Judene Edgar



Tasman District Councillor


Judene Edgar

Judene Edgar

Born and bred in Richmond, I shifted back to the district after 18 years away to find significant population growth. But services, facilities and infrastructure Were not keeping pace. Having worked in fundraising, standing for Council felt almost like the next logical step to support community development.

I went to a candidates' information evening being run by the National Council of Women prior to the 2004 election, and quickly realized that this would be a nigh-on impossible task with a one-month old baby and a five- year old. It was still a challenge, and certainly one that councils were neither geared for nor prepared to support, when I stood and was elected three years later.

I was one of three women on Council when I was first elected in 2007; one of four in my second term; and one of only two out of 14 elected representatives in my final term.

I encountered some sexism on the election trail, being questioned at a candidates' meeting about how I would manage having a young family and being on Council, and if Council would be my priority if elected. (I was definitely not the only parent with young children standing). I was able to reassure the audience that, despite their concerns, Council wouldn't be my priority, my family would be; and questioned them in return whether their ideal councillor was one who didn't prioritise their own family.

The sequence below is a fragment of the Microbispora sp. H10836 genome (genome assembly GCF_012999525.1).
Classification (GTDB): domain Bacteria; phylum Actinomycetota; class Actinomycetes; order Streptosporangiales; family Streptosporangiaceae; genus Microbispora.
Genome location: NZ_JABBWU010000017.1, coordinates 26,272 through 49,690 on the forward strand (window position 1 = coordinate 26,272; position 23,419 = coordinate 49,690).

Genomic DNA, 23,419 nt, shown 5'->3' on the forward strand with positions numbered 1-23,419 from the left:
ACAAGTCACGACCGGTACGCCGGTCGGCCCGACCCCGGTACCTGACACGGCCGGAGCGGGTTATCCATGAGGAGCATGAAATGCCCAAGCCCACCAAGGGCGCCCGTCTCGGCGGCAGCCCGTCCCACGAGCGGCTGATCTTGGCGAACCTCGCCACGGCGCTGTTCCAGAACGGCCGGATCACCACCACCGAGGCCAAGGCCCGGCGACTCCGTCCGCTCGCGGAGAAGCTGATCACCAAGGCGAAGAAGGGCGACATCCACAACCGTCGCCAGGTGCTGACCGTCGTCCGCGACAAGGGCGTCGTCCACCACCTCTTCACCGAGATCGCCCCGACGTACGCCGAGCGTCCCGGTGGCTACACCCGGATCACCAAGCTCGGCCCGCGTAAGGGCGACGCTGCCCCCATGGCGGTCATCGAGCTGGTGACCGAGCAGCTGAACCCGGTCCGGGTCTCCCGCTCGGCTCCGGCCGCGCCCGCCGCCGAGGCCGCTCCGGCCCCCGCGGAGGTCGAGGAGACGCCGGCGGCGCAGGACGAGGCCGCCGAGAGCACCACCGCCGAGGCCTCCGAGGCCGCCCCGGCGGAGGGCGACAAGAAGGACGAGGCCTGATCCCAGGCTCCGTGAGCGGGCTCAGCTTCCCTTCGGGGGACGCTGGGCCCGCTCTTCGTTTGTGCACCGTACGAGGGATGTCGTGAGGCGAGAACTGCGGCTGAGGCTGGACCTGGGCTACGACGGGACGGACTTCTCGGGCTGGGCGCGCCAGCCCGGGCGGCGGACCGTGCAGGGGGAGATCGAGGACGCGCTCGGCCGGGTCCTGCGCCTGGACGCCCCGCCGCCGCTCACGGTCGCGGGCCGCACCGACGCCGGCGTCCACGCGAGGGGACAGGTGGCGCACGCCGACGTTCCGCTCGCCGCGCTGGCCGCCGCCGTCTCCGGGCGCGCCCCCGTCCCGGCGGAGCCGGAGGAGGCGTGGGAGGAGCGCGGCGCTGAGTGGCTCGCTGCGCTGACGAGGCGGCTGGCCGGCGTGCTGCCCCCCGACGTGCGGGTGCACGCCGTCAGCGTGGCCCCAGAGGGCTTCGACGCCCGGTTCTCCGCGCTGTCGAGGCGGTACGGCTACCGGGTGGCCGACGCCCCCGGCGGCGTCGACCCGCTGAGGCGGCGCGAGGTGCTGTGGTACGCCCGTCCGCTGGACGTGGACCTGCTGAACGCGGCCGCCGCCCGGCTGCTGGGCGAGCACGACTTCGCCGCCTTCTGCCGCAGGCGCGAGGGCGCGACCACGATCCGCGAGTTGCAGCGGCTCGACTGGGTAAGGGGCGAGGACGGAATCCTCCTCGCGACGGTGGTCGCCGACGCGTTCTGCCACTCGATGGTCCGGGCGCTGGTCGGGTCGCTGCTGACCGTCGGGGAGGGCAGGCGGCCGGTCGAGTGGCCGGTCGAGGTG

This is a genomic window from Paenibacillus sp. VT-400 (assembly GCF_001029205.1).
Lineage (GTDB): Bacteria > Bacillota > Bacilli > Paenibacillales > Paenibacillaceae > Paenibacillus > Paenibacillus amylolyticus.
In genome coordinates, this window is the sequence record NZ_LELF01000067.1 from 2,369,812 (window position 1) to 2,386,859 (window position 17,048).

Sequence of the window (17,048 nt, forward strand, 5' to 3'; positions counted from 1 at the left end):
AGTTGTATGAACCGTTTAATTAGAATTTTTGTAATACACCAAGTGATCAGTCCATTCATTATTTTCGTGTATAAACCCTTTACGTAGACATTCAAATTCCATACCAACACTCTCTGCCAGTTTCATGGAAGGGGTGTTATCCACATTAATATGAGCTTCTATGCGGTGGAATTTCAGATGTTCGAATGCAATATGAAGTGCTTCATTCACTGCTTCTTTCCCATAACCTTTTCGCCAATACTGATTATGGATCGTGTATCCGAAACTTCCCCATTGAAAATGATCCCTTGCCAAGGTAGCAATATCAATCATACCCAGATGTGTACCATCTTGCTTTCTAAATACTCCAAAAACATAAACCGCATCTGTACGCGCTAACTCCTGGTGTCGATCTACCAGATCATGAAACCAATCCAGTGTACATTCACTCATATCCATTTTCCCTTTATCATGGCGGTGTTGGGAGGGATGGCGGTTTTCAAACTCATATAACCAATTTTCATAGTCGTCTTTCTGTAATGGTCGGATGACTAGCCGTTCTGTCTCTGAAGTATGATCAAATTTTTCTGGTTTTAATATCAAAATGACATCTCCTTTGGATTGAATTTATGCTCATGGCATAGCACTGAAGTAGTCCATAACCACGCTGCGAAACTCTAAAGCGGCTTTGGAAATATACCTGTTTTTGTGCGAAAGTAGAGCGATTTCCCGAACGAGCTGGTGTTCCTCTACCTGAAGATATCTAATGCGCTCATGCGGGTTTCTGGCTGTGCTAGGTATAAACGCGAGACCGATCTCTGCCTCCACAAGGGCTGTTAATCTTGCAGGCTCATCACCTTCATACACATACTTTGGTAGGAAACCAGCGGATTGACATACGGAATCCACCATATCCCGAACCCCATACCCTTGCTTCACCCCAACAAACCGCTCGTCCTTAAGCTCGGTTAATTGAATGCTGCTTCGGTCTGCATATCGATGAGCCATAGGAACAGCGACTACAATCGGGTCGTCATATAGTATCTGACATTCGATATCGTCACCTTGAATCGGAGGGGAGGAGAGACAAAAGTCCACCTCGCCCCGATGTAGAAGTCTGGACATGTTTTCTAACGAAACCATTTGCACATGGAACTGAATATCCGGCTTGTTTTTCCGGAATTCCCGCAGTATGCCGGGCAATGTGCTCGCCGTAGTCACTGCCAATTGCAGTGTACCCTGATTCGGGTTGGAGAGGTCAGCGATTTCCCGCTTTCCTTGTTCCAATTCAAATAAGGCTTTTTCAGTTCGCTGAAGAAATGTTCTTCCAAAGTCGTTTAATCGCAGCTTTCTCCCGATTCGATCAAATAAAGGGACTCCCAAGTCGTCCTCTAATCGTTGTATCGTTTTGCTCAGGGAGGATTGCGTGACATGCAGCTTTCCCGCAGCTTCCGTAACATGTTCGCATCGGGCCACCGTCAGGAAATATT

In fact, and as selfish as it may sound, my family was a key motivation for standing. I wanted a town, a community, a region, where my children, my parents and my family, could live, work, play, retire, and afford. However, I didn't want this exclusively for my own family; but understanding the needs of young families in particular, and seeing that that voice was not represented well on council, drove me to stand.

While the average councillor age has certainly reduced since I was first on council, the gender disparity remains. However, after nine years on council I decided not to re-stand.

This was published in: Women Decision-Makers Nelson and Tasman 1944 -2018, p. 32. Compiled by Dr Shelley Richardson, Elaine Henry, Gail Collingwood, Hilary Mitchell.

 Suffrage 125 Logo



Do you have a story about this subject? Find out how to add one here.

Comment on this story

Post your comment


No one has commented on this page yet.

RSS feed for comments on this page | RSS feed for all comments